Kohl-Grassley Generic Drug Bill Would Save Taxpayers Nearly $4.8 Billion, Congressional Budget Office Says

WASHINGTON - A new Congressional Budget Office (CBO) estimate finds that a bipartisan bill aimed at cutting costs by encouraging competition from generic drugs would save taxpayers nearly $4.8 billion over the next decade.

CBO anticipates that enacting the Preserve Access to Affordable Generic Drugs Act (S. 27) would accelerate the availability of lower-priced generic drugs and generate $4.785 billion in budget savings between fiscal years 2012 and 2021. CBO also estimates that earlier entry of generic drugs affected by the bill would reduce total drug expenditures in the U.S. by roughly $11 billion over the decade.

The CBO estimate can be found here.

The bill would deter "pay-for-delay" settlements in which brand name drug companies settle patent disputes by paying generic drug manufacturers in exchange for the promise of delaying the release of the generic version into the market. Under the legislation, these anti-consumer pay-off agreements would be presumed illegal and the Federal Trade Commission (FTC) would be provided the authority to stop the agreements.

"Generic drugs are essential to making medicine affordable and holding down costs for taxpayers," Kohl said. "As CBO's new cost estimate shows, backroom pay-for-delay deals are keeping generic drugs off the shelves at a great cost to consumers and taxpayers. Congress and the Joint Select Committee on Deficit Reduction should take this opportunity to fix this problem."

"CBO estimates that there would be significant savings to both the federal government and consumers if our legislation were to be enacted. When people across the country are having a hard time making ends meet, this could be a real boost to their bottom line," Grassley said. "I urge the super committee to include this legislation in their efforts to make the necessary reductions in the federal budget."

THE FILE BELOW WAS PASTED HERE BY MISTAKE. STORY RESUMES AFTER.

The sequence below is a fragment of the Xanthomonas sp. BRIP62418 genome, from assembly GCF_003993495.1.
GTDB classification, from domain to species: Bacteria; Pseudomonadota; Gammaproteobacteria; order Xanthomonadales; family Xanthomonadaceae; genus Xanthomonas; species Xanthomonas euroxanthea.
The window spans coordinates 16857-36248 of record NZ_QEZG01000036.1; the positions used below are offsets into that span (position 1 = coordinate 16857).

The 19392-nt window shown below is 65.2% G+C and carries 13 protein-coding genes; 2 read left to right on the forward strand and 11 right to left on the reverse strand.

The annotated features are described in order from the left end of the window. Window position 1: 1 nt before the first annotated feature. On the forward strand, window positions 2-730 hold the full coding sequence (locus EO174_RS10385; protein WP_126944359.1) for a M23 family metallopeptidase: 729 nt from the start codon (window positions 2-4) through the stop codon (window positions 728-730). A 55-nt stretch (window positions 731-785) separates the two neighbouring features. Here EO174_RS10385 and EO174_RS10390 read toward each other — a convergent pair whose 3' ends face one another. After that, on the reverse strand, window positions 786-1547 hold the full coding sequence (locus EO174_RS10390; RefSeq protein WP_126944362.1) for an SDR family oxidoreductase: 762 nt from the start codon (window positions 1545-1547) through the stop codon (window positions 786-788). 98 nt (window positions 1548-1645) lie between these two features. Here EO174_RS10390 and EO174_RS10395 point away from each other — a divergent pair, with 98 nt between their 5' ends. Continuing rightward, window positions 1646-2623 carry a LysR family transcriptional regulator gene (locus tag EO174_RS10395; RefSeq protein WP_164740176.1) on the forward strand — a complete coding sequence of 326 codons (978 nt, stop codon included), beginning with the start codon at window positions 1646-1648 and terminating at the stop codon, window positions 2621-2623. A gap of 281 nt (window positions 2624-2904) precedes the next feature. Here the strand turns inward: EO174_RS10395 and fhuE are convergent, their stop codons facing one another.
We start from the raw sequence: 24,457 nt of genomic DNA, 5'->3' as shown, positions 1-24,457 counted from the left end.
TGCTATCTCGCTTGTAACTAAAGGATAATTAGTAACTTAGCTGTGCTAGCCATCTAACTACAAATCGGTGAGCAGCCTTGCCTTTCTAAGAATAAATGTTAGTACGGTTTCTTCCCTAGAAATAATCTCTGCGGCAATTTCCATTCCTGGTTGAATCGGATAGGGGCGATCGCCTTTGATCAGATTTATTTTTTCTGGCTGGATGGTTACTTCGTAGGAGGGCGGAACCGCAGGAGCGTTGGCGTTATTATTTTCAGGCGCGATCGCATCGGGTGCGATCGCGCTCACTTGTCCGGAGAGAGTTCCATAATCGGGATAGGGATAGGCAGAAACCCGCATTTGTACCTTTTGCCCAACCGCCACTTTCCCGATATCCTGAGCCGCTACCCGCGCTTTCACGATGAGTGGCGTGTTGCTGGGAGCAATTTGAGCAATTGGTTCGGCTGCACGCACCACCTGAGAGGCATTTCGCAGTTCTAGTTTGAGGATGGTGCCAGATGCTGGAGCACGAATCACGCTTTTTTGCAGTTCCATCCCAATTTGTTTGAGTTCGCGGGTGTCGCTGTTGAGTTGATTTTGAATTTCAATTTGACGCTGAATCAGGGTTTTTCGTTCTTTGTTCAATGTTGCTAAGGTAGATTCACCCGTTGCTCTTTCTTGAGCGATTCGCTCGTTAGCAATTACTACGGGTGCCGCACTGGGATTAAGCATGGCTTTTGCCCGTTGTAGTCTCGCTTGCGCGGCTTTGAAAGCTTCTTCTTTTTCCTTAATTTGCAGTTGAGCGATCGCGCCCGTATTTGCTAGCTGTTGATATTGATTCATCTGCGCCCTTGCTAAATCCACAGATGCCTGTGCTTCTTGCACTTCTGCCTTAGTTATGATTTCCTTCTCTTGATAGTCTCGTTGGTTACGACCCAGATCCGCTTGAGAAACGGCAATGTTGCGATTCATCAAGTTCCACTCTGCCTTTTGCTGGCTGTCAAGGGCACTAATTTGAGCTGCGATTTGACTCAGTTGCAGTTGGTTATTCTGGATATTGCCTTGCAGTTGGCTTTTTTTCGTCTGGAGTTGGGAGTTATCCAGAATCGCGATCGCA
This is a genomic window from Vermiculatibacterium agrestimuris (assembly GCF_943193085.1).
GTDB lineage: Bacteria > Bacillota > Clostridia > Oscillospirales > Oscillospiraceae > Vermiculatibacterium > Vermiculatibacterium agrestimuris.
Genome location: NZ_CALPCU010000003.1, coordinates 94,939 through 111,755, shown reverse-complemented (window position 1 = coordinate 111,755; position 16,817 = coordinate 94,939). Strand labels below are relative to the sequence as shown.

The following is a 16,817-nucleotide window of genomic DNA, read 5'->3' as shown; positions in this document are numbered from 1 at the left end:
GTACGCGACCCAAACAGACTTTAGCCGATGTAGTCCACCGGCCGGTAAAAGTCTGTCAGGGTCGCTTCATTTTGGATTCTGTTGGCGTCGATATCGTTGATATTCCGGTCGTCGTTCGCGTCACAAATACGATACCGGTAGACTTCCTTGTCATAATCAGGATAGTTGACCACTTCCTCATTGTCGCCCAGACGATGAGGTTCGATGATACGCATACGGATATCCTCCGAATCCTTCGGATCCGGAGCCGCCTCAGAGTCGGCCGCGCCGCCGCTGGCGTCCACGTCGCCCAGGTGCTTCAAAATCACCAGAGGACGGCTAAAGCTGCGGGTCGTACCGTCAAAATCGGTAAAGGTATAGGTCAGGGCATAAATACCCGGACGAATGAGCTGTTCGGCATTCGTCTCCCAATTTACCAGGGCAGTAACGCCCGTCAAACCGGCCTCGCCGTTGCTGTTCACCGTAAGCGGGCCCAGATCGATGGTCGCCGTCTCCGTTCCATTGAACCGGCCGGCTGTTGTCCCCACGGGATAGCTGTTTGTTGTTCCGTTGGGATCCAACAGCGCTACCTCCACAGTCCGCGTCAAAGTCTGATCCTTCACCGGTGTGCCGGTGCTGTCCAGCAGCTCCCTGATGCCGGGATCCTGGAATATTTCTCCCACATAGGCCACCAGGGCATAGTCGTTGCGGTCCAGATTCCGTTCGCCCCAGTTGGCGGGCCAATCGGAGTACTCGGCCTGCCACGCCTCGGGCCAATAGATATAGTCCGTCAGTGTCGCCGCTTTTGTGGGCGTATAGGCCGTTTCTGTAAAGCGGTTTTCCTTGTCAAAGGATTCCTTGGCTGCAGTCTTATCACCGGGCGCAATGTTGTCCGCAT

Last month, Kohl and Grassley urged the Joint Select Committee on Deficit Reduction to include the bill as part of its budget-cutting effort. The letter can be found here.

The Federal Trade Commission also released a report last month that found that drug companies entered into 28 potential pay-for-delay deals in FY 2011, nearly matching the previous fiscal year's record of 31 deals. Overall, the agreements reached in the latest fiscal year involved 25 different brand-name pharmaceutical products with combined annual U.S. sales of more than $9 billion.

In July, the Senate Judiciary Committee favorably reported the Preserve Access to Affordable Generic Drugs Act.

Previously, CBO estimated that the bill would save the federal government - which pays approximately one-third of all prescription costs - $2.68 billion over ten years. The president included a provision to end pay-for-delay settlements in his FY 2012 budget and estimated it would save the federal government $8 billion over ten years.